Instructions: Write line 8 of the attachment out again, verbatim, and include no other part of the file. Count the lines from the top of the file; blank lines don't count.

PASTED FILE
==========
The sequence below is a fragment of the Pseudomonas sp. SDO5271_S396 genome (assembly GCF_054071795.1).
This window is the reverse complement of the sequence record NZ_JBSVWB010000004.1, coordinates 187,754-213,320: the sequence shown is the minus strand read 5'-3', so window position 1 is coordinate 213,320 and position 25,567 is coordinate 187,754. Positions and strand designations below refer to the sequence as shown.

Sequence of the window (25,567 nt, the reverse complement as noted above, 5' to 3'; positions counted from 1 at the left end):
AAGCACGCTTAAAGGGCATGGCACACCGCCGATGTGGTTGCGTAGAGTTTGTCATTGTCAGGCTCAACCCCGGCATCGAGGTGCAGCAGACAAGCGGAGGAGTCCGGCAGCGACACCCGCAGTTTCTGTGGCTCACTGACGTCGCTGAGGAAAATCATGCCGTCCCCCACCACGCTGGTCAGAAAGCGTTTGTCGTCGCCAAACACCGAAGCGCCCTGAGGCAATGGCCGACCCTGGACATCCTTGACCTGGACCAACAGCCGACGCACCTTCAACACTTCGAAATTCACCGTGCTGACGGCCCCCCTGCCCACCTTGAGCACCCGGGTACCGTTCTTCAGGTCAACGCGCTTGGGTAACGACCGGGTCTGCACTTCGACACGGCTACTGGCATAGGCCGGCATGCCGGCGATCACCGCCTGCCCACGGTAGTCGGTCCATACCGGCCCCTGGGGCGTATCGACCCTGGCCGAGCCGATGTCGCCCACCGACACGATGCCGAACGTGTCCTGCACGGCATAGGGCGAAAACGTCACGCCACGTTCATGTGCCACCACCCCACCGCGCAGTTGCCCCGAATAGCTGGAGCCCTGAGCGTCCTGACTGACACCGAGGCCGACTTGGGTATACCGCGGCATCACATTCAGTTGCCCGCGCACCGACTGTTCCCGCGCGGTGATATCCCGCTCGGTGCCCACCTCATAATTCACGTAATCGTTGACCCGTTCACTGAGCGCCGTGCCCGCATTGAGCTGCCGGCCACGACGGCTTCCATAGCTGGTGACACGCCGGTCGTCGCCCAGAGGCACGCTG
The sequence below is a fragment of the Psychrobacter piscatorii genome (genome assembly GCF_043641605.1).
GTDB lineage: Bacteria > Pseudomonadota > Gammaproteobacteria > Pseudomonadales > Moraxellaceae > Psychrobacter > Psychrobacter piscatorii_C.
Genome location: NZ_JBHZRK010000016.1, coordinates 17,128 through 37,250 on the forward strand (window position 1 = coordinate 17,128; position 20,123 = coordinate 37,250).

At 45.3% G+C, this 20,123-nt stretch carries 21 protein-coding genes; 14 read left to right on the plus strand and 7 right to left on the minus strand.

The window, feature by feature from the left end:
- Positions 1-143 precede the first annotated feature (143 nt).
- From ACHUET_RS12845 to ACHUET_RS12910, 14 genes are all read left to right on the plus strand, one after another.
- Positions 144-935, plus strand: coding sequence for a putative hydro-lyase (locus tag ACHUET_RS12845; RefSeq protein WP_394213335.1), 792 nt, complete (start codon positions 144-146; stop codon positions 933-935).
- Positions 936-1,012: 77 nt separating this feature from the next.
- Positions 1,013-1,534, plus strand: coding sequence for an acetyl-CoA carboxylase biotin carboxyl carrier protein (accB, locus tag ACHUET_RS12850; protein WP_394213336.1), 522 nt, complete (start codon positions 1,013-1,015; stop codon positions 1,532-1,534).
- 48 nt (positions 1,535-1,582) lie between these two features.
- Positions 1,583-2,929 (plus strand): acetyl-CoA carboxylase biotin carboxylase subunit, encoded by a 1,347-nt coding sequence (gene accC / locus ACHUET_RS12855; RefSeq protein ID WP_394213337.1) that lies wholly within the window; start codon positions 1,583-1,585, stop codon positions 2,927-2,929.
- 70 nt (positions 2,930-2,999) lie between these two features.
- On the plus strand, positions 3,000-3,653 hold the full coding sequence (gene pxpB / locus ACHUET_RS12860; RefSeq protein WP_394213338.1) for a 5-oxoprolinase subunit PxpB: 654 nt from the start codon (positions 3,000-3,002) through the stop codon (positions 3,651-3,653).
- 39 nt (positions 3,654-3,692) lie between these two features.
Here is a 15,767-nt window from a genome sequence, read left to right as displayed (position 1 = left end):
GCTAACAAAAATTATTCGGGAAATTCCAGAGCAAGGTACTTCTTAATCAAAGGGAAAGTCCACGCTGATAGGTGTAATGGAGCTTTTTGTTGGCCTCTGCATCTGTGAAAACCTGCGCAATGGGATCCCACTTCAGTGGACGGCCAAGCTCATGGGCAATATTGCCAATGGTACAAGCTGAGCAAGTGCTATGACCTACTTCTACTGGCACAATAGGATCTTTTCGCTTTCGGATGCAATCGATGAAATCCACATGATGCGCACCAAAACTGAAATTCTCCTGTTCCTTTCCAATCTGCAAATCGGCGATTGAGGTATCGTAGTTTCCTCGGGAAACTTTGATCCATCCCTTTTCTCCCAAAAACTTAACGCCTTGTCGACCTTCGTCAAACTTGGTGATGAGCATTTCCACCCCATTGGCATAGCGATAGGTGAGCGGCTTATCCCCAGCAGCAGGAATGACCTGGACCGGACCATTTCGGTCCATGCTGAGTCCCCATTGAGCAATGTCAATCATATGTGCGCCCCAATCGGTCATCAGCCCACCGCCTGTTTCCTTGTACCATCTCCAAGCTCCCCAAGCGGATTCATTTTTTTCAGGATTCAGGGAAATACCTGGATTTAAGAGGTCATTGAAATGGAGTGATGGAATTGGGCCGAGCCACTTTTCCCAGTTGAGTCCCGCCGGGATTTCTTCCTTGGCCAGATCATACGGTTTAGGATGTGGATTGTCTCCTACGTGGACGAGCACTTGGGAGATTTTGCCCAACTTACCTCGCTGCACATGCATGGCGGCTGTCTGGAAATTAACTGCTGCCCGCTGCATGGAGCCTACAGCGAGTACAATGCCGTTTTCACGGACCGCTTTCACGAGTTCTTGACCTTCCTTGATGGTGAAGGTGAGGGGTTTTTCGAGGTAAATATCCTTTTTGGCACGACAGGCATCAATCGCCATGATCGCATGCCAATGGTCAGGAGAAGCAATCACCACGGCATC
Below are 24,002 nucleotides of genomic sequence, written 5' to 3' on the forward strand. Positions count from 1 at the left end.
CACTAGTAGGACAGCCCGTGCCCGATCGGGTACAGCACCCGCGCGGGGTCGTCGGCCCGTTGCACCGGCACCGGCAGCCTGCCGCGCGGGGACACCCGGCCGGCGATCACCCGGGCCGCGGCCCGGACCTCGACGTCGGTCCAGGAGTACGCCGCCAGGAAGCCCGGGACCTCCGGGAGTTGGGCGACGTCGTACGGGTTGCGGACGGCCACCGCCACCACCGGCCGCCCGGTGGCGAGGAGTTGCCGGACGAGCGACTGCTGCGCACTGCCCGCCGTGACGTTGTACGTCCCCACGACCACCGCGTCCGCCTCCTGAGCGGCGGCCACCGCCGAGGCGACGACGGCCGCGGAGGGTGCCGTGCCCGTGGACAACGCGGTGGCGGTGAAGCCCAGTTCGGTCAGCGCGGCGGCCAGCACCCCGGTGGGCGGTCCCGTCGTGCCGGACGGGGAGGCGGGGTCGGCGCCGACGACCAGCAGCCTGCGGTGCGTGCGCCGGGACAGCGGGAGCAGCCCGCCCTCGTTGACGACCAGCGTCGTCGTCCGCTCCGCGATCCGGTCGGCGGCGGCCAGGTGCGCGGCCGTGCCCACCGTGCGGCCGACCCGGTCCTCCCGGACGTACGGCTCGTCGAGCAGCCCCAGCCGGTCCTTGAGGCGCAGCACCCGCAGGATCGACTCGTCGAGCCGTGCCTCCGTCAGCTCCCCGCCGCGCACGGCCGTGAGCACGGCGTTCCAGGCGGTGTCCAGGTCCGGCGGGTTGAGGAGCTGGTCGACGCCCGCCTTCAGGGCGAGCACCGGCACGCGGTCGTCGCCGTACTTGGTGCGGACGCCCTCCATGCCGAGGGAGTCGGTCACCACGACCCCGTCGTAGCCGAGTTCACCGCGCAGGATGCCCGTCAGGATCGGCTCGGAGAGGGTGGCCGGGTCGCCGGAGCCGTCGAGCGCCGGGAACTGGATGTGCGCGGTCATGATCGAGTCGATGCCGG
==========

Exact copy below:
At 45.3% G+C, this 20,123-nt stretch carries 21 protein-coding genes; 14 read left to right on the plus strand and 7 right to left on the minus strand.